Bit­coin soars past $5,000 de­spite bub­ble fears and Chi­nese trad­ing ban

The Guardian - - FINANCIAL - Ju­lia Kollewe

The price of bit­coin yes­ter­day smashed through $5,000 to an all-time high. The cryp­tocur­rency rose by more than 10% to $5,311 hav­ing started the year at $966. Bit­coin has soared by more than 750% in the past year and is worth four times as much as an ounce of gold.

But the price has been volatile. Bit­coin fell below $3,000 in mid-Septem­ber af­ter the Chi­nese au­thor­i­ties an­nounced a crack­down. Bei­jing or­dered cryp­tocur­rency ex­changes to stop trad­ing and block new reg­is­tra­tions ow­ing to fears that in­creas­ing num­bers of con­sumers pil­ing into the bit­coin mar­ket could trig­ger wider fi­nan­cial prob­lems.

Jor­dan His­cott, chief trader at Ayondo Mar­kets, said yes­ter­day: “The re­turns are truly re­mark­able, es­pe­cially given the re­cent ban on bit­coin trad­ing in China, where de­mand had pre­vi­ously ac­counted for at least 10% of all global vol­umes.”

Vladimir Putin called on Tues­day for reg­u­la­tion of cryp­tocur­ren­cies, say­ing their use “bears se­ri­ous risks”, such as money laun­der­ing, tax eva­sion and fund­ing for ter­ror­ism. But the Rus­sian pres­i­dent also warned against im­pos­ing too many bar­ri­ers, which ap­pears to have given bit­coin a fil­lip.

De­spite warn­ings over a bub­ble, bit­coin is gain­ing in ac­cep­tance. Last month, a Lon­don prop­erty de­vel­oper said it would al­low its ten­ants to pay their de­posits in bit­coin and ac­cept rent pay­ments in bit­coin by the end of the year.

Two weeks ago, Ja­pan’s gov­ern­ment im­ple­mented rules that recog­nise bit­coin as a pay­ment method. Celebri­ties have also got in­volved, with the boxer Floyd May­weather, the so­cialite Paris Hil­ton and the ac­tor Jamie Foxx pro­mot­ing coin of­fer­ings.

Us­ing bit­coin al­lows peo­ple to by­pass banks and tra­di­tional pay­ment pro­cesses to pay for goods and ser­vices di­rectly. Banks and other fi­nan­cial in­sti­tu­tions have been con­cerned about its as­so­ci­a­tions with money laun­der­ing and on­line crime be­cause trans­ac­tions take place anony­mously.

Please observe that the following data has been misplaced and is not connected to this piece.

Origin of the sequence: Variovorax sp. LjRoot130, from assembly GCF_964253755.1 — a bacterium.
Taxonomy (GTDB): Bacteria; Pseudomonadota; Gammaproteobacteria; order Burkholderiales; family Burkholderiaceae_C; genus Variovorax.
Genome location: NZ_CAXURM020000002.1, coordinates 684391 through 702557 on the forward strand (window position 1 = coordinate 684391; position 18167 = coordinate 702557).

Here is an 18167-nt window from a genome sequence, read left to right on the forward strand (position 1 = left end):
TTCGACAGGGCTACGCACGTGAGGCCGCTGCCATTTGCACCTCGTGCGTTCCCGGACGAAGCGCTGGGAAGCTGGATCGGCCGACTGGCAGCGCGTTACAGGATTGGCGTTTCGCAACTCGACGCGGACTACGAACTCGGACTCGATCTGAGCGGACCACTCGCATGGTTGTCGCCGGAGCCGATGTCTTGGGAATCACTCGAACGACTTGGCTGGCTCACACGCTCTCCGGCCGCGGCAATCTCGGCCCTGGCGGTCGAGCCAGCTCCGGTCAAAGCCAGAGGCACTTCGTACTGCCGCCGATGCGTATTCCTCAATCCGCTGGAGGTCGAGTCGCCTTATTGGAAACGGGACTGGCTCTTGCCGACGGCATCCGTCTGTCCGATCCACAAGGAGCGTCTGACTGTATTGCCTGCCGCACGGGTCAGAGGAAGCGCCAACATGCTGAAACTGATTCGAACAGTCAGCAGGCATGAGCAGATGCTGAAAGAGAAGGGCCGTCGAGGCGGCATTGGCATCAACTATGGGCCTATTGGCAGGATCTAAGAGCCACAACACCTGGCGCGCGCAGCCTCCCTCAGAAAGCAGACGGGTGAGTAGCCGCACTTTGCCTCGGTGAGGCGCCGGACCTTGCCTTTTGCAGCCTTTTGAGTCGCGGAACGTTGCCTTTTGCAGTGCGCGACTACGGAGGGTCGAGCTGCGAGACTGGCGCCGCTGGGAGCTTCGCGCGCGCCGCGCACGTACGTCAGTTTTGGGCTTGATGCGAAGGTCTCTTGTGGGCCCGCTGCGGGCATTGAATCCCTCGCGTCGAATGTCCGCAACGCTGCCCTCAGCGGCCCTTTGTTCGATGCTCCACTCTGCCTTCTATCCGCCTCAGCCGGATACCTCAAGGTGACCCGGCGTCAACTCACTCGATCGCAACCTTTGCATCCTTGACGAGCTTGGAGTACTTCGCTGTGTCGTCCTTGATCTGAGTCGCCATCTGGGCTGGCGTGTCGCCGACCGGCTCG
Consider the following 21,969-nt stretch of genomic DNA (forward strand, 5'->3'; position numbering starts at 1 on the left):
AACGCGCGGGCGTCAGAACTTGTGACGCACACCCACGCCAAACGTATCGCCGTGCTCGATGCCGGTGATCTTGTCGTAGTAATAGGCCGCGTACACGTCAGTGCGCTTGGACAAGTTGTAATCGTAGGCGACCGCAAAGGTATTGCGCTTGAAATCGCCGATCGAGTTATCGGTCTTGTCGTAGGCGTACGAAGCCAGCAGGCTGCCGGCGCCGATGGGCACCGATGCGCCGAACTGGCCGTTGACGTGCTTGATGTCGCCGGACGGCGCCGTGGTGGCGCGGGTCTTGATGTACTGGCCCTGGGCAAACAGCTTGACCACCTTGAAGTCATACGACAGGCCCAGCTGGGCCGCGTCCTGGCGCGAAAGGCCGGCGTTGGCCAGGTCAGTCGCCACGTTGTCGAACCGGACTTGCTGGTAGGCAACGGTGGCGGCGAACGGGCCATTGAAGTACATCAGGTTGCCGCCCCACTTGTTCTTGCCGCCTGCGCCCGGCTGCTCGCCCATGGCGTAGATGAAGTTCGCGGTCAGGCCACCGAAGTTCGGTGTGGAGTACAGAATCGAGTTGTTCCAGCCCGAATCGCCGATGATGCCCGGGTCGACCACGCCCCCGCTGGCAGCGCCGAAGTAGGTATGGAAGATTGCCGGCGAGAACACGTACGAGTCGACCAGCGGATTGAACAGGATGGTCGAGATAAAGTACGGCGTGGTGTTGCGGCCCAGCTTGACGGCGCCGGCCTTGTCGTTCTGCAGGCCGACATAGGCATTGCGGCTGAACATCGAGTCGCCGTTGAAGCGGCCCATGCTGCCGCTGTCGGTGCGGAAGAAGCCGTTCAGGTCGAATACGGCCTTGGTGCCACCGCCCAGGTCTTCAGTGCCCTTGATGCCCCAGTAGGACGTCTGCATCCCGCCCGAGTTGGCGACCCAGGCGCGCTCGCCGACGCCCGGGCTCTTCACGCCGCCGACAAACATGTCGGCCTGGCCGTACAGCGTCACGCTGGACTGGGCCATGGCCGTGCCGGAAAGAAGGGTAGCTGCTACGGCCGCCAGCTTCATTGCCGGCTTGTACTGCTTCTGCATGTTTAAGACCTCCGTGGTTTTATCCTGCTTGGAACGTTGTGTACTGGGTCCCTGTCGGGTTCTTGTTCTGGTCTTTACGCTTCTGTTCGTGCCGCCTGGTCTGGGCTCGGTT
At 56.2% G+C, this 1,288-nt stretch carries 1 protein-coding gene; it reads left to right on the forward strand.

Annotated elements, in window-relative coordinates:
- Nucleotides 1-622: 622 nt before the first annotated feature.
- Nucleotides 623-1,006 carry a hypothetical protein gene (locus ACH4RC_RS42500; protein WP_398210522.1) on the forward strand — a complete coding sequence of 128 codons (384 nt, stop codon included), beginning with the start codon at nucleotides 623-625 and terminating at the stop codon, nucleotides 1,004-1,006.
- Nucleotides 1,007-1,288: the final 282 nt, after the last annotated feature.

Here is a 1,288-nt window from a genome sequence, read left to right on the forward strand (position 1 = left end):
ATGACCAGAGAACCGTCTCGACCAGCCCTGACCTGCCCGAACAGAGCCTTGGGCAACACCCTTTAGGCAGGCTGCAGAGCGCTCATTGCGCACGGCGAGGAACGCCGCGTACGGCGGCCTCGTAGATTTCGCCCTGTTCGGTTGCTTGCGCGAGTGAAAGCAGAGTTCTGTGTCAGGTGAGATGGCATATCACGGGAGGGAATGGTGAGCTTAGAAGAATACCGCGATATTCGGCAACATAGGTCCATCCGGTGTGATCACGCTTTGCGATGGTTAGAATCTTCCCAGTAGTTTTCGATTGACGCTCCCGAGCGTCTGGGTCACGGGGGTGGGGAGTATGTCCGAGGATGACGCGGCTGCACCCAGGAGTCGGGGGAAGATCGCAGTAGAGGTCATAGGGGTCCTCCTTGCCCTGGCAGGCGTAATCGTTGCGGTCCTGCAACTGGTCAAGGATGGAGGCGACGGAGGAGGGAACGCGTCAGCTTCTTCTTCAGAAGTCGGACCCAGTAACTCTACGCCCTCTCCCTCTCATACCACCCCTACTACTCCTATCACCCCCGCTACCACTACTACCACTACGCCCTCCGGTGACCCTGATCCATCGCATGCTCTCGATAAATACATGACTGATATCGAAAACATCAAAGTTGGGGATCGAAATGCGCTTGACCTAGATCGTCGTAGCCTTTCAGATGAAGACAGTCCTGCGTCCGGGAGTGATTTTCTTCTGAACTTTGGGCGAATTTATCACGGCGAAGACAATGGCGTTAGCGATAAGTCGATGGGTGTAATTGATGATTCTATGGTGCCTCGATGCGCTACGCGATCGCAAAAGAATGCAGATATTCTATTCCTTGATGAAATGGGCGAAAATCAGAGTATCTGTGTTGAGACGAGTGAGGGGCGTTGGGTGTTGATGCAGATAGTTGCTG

The soar­ing value of bit­coin and other cryp­tocur­ren­cies comes de­spite grow­ing warn­ings over a price bub­ble.

Jamie Di­mon, JP Mor­gan’s chief ex­ec­u­tive, said bit­coin was a fraud that would ul­ti­mately blow up. Speak­ing last month, he said there was a lim­ited mar­ket, ar­gu­ing bit­coin was only fit for use by drug deal­ers, mur­der­ers and peo­ple liv­ing in coun­tries such as North Korea. He pledged to sack any of his trader in­vest­ing in bit­coin, but added that he had been un­able to dis­suade his daugh­ter from in­vest­ing.

Ken­neth Ro­goff, a pro­fes­sor of eco­nom­ics and pub­lic pol­icy at Har­vard Uni­ver­sity and a for­mer In­ter­na­tional Mone­tary Fund chief econ­o­mist, has pre­dicted the tech­nol­ogy be­hind cryp­tocur­ren­cies will thrive, but bit­coin’s price will col­lapse.

“It is folly to think that bit­coin will ever be al­lowed to sup­plant cen­tral bank-is­sued money,” he wrote in the Guardian on Mon­day. “It is one thing for gov­ern­ments to al­low small anony­mous trans­ac­tions with vir­tual cur­ren­cies … it is an en­tirely dif­fer­ent mat­ter for gov­ern­ments to al­low largescale anony­mous pay­ments, which would make it ex­tremely dif­fi­cult to col­lect taxes or counter crim­i­nal ac­tiv­ity.”

Daniel Mur­ray, global head of re­search at EFG As­set Man­age­ment, said: “In­vestors buy [an] as­set be­cause they are se­duced by the prospect of fur­ther rapid gains with­out nec­es­sar­ily think­ing about in­trin­sic value.”

Newspapers in English

Newspapers from UK

© PressReader. All rights reserved.